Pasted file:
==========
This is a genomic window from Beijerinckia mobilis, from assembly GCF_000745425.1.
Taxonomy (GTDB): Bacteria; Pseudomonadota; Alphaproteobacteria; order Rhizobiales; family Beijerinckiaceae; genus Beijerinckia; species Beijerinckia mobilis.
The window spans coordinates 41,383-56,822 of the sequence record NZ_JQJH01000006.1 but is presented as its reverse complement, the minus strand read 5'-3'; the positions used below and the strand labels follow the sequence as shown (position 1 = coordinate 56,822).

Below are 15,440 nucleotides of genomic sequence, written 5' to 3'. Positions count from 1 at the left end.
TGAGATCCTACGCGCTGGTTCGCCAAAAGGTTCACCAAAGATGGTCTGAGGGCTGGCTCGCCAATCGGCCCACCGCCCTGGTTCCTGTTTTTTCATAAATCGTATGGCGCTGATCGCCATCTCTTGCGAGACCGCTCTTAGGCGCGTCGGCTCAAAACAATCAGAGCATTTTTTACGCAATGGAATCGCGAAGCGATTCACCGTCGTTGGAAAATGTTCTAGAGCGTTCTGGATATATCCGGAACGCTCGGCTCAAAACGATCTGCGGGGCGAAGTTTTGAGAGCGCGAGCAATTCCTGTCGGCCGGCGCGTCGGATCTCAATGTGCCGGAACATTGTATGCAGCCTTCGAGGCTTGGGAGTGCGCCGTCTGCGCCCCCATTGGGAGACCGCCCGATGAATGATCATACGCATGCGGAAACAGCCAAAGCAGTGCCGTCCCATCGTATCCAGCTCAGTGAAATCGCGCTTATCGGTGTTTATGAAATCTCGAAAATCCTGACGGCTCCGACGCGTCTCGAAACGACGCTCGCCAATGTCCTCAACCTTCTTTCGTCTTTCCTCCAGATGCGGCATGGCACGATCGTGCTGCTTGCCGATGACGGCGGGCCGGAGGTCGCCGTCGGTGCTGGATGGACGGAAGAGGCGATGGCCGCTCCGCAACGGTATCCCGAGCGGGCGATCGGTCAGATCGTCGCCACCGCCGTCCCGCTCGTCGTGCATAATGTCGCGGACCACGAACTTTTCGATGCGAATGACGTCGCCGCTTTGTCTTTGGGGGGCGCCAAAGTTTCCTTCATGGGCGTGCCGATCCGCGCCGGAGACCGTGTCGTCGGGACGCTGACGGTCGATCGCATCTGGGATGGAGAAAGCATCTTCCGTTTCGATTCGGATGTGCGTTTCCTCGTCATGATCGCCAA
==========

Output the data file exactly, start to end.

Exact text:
This is a genomic window from Beijerinckia mobilis, from assembly GCF_000745425.1.
Taxonomy (GTDB): Bacteria; Pseudomonadota; Alphaproteobacteria; order Rhizobiales; family Beijerinckiaceae; genus Beijerinckia; species Beijerinckia mobilis.
The window spans coordinates 41,383-56,822 of the sequence record NZ_JQJH01000006.1 but is presented as its reverse complement, the minus strand read 5'-3'; the positions used below and the strand labels follow the sequence as shown (position 1 = coordinate 56,822).

Below are 15,440 nucleotides of genomic sequence, written 5' to 3'. Positions count from 1 at the left end.
TGAGATCCTACGCGCTGGTTCGCCAAAAGGTTCACCAAAGATGGTCTGAGGGCTGGCTCGCCAATCGGCCCACCGCCCTGGTTCCTGTTTTTTCATAAATCGTATGGCGCTGATCGCCATCTCTTGCGAGACCGCTCTTAGGCGCGTCGGCTCAAAACAATCAGAGCATTTTTTACGCAATGGAATCGCGAAGCGATTCACCGTCGTTGGAAAATGTTCTAGAGCGTTCTGGATATATCCGGAACGCTCGGCTCAAAACGATCTGCGGGGCGAAGTTTTGAGAGCGCGAGCAATTCCTGTCGGCCGGCGCGTCGGATCTCAATGTGCCGGAACATTGTATGCAGCCTTCGAGGCTTGGGAGTGCGCCGTCTGCGCCCCCATTGGGAGACCGCCCGATGAATGATCATACGCATGCGGAAACAGCCAAAGCAGTGCCGTCCCATCGTATCCAGCTCAGTGAAATCGCGCTTATCGGTGTTTATGAAATCTCGAAAATCCTGACGGCTCCGACGCGTCTCGAAACGACGCTCGCCAATGTCCTCAACCTTCTTTCGTCTTTCCTCCAGATGCGGCATGGCACGATCGTGCTGCTTGCCGATGACGGCGGGCCGGAGGTCGCCGTCGGTGCTGGATGGACGGAAGAGGCGATGGCCGCTCCGCAACGGTATCCCGAGCGGGCGATCGGTCAGATCGTCGCCACCGCCGTCCCGCTCGTCGTGCATAATGTCGCGGACCACGAACTTTTCGATGCGAATGACGTCGCCGCTTTGTCTTTGGGGGGCGCCAAAGTTTCCTTCATGGGCGTGCCGATCCGCGCCGGAGACCGTGTCGTCGGGACGCTGACGGTCGATCGCATCTGGGATGGAGAAAGCATCTTCCGTTTCGATTCGGATGTGCGTTTCCTCGTCATGATCGCCAA